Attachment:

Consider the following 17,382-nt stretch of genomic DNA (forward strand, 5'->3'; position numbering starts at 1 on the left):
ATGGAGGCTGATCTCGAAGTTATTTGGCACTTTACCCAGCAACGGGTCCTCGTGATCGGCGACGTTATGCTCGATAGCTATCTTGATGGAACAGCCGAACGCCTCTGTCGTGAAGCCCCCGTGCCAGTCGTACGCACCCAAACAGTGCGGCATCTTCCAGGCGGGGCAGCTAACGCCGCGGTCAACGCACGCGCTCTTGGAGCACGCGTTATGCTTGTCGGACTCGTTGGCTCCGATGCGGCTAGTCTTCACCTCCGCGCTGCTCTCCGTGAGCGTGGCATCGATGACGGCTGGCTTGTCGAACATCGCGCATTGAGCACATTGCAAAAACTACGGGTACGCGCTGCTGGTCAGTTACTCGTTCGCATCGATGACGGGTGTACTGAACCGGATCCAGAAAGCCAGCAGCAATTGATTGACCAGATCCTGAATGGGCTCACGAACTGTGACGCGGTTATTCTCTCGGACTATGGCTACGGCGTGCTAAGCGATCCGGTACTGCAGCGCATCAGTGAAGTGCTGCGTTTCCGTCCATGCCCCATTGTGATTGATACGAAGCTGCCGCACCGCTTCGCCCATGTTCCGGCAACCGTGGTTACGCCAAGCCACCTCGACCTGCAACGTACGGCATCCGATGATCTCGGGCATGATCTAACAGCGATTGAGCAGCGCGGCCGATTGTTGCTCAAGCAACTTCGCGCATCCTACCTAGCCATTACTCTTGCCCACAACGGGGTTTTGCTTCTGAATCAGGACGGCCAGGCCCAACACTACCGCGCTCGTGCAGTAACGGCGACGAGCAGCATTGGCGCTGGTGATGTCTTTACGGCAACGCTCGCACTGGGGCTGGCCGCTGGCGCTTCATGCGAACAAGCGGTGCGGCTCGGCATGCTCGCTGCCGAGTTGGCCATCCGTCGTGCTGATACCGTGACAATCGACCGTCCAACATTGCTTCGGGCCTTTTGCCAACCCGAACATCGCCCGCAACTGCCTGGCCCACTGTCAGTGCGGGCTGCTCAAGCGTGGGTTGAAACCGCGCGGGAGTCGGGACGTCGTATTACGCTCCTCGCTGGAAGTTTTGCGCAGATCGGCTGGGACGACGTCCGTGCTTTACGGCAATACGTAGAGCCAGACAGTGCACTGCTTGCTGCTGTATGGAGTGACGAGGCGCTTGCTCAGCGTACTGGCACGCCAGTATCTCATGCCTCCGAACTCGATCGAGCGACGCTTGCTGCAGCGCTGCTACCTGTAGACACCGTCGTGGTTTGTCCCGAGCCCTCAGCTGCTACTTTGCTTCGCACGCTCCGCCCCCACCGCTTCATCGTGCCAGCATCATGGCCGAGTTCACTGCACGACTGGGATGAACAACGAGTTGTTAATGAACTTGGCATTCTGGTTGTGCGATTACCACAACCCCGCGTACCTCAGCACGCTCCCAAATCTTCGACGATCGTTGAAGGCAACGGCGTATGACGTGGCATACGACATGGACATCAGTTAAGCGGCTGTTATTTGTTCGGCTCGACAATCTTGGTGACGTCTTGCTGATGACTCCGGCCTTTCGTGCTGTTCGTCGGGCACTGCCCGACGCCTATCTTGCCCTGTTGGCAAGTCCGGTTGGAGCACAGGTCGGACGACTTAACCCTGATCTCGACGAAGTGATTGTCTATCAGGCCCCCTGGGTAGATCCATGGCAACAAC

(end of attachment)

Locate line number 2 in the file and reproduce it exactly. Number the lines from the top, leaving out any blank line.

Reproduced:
ATGGAGGCTGATCTCGAAGTTATTTGGCACTTTACCCAGCAACGGGTCCTCGTGATCGGCGACGTTATGCTCGATAGCTATCTTGATGGAACAGCCGAACGCCTCTGTCGTGAAGCCCCCGTGCCAGTCGTACGCACCCAAACAGTGCGGCATCTTCCAGGCGGGGCAGCTAACGCCGCGGTCAACGCACGCGCTCTTGGAGCACGCGTTATGCTTGTCGGACTCGTTGGCTCCGATGCGGCTAGTCTTCACCTCCGCGCTGCTCTCCGTGAGCGTGGCATCGATGACGGCTGGCTTGTCGAACATCGCGCATTGAGCACATTGCAAAAACTACGGGTACGCGCTGCTGGTCAGTTACTCGTTCGCATCGATGACGGGTGTACTGAACCGGATCCAGAAAGCCAGCAGCAATTGATTGACCAGATCCTGAATGGGCTCACGAACTGTGACGCGGTTATTCTCTCGGACTATGGCTACGGCGTGCTAAGCGATCCGGTACTGCAGCGCATCAGTGAAGTGCTGCGTTTCCGTCCATGCCCCATTGTGATTGATACGAAGCTGCCGCACCGCTTCGCCCATGTTCCGGCAACCGTGGTTACGCCAAGCCACCTCGACCTGCAACGTACGGCATCCGATGATCTCGGGCATGATCTAACAGCGATTGAGCAGCGCGGCCGATTGTTGCTCAAGCAACTTCGCGCATCCTACCTAGCCATTACTCTTGCCCACAACGGGGTTTTGCTTCTGAATCAGGACGGCCAGGCCCAACACTACCGCGCTCGTGCAGTAACGGCGACGAGCAGCATTGGCGCTGGTGATGTCTTTACGGCAACGCTCGCACTGGGGCTGGCCGCTGGCGCTTCATGCGAACAAGCGGTGCGGCTCGGCATGCTCGCTGCCGAGTTGGCCATCCGTCGTGCTGATACCGTGACAATCGACCGTCCAACATTGCTTCGGGCCTTTTGCCAACCCGAACATCGCCCGCAACTGCCTGGCCCACTGTCAGTGCGGGCTGCTCAAGCGTGGGTTGAAACCGCGCGGGAGTCGGGACGTCGTATTACGCTCCTCGCTGGAAGTTTTGCGCAGATCGGCTGGGACGACGTCCGTGCTTTACGGCAATACGTAGAGCCAGACAGTGCACTGCTTGCTGCTGTATGGAGTGACGAGGCGCTTGCTCAGCGTACTGGCACGCCAGTATCTCATGCCTCCGAACTCGATCGAGCGACGCTTGCTGCAGCGCTGCTACCTGTAGACACCGTCGTGGTTTGTCCCGAGCCCTCAGCTGCTACTTTGCTTCGCACGCTCCGCCCCCACCGCTTCATCGTGCCAGCATCATGGCCGAGTTCACTGCACGACTGGGATGAACAACGAGTTGTTAATGAACTTGGCATTCTGGTTGTGCGATTACCACAACCCCGCGTACCTCAGCACGCTCCCAAATCTTCGACGATCGTTGAAGGCAACGGCGTATGACGTGGCATACGACATGGACATCAGTTAAGCGGCTGTTATTTGTTCGGCTCGACAATCTTGGTGACGTCTTGCTGATGACTCCGGCCTTTCGTGCTGTTCGTCGGGCACTGCCCGACGCCTATCTTGCCCTGTTGGCAAGTCCGGTTGGAGCACAGGTCGGACGACTTAACCCTGATCTCGACGAAGTGATTGTCTATCAGGCCCCCTGGGTAGATCCATGGCAACAAC